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More Circumcision Myths You May Believe: Hygiene and STDs

circumcisionPsychology Today

Is circumcision cleaner and healthier?

There’s a lot of hype about how circumcision is better for a man’s health. But is it really?Here is Part 2 of our series on myths about circumcision.

NOTE: Primary author is Lillian Dell’Aquila Cannon (see her blog)

Myth: You have to get the baby circumcised because it is really hard to keep a baby’s penis clean.

Reality check: In babies, the foreskin is completely fused to the head of the penis.  You cannot and should not retract it to clean it, as this would cause the child pain, and is akin to trying to clean the inside of a baby girl’s vagina.  The infant foreskin is perfectly designed to protect the head of the penis and keep feces out.  All you have to do is wipe the outside of the penis like a finger.  It is harder to keep circumcised baby’s penis clean because you have to carefully clean around the wound, make sure no feces got into the wound, and apply ointment.

Myth: Little boys won’t clean under their foreskins and will get infections.

Reality check:  The foreskin separates and retracts on its own sometime between age 3 and puberty.  Before it retracts on its own, you wipe the outside off like a finger.  After it retracts on its own, it will get clean during the boy’s shower or bath.  Once a boy discovers this cool, new feature of his penis, he will often retract the foreskin himself during his bath or shower, and you can encourage him to rinse it off. But he should not use soap as this upsets the natural balance and is very irritating.  There is nothing special that the parents need to do.  Most little boys have absolutely no problem playing with their penises in the shower or anywhere else!  It was harder to teach my boys to wash their hair than it was to care for their penises.  (Camille 2002)

Myth:  Uncircumcised penises get smelly smegma.

Reality check:  Actually, smegma is produced by the genitals of both women and men during the reproductive years.  Smegma is made of sebum and skin cells and lubricates the foreskin and glans in men, and the clitoral hood and inner labia in women.  It is rinsed off during normal bathing and does not cause cancer or any other health problems.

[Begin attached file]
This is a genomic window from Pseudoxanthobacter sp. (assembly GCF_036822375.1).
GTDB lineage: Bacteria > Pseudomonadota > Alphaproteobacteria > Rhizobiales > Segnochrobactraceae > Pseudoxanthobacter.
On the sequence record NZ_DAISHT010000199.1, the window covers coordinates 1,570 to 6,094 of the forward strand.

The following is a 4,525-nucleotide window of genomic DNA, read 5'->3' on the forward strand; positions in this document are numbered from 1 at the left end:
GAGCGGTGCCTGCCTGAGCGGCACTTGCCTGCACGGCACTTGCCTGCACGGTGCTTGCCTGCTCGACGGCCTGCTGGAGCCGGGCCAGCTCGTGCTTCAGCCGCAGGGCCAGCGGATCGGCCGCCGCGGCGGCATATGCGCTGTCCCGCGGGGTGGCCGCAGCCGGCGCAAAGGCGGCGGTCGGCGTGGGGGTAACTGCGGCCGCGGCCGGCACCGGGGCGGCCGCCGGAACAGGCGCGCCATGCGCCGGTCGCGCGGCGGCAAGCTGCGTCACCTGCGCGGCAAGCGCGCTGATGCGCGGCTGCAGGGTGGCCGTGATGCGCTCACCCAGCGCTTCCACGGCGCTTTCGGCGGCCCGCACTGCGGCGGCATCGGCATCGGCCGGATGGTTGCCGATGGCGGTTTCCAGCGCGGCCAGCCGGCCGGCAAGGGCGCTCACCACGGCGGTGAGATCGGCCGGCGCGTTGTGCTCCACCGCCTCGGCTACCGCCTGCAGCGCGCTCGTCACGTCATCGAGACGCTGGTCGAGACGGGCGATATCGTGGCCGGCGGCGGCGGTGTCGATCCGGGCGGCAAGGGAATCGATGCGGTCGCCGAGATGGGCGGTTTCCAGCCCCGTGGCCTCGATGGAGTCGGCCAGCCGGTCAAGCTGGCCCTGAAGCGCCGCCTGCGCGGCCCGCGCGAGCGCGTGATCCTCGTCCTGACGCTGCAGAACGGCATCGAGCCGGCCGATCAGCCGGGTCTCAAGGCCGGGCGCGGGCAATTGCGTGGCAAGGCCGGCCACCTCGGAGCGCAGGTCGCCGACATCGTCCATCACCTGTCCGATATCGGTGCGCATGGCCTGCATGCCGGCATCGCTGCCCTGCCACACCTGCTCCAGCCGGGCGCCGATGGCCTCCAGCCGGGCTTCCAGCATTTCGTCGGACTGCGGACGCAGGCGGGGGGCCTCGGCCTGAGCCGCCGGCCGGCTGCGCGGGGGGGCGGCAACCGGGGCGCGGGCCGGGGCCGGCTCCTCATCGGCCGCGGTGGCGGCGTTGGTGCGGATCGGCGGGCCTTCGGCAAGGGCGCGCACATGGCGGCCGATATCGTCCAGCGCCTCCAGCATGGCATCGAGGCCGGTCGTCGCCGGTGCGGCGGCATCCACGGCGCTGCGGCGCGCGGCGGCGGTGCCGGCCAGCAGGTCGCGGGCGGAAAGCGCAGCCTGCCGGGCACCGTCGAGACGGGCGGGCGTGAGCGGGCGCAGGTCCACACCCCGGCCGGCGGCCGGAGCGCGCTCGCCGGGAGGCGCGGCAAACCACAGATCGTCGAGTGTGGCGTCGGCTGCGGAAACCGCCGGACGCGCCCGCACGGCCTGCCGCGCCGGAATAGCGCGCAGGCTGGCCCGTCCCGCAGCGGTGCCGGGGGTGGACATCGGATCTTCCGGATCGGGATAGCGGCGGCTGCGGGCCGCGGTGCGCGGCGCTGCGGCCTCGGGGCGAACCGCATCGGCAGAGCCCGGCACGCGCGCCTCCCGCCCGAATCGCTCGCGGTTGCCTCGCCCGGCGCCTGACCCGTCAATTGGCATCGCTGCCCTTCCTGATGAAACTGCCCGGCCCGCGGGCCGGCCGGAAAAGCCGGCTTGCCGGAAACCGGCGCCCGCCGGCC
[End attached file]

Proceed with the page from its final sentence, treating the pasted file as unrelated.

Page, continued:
Myth:  “My uncle wasn’t circumcised and he kept getting infections and had to be circumcised as an adult.”

Reality check:  Medical advice may have promoted infection in uncircumcised males. A shocking number of doctors are uneducated about the normal development of the foreskin, and they (incorrectly) tell parents that they have to retract the baby’s foreskin and wash inside it at every diaper change.  Doing this tears the foreskin and the tissue (called synechia) that connects it to the head of the penis, leading to scarring and infection.

Misinformation was especially prevalent during the 1950s and 60s, when most babies were circumcised and we didn’t know as much about the care of the intact penis, which is why the story is always about someone’s uncle.  Doing this to a baby boy would be like trying to clean the inside of a baby girl’s vagina with Q-tips at every diaper change. Rather than preventing problems, such practices would cause problems by introducing harmful bacteria.  Remember that humans evolved from animals, so no body part that required special care would survive evolutionary pressures.  The human genitals are wonderfully self-cleaning and require no special care.

[READ MORE…]

[hat tip: Stefan Molyneux]

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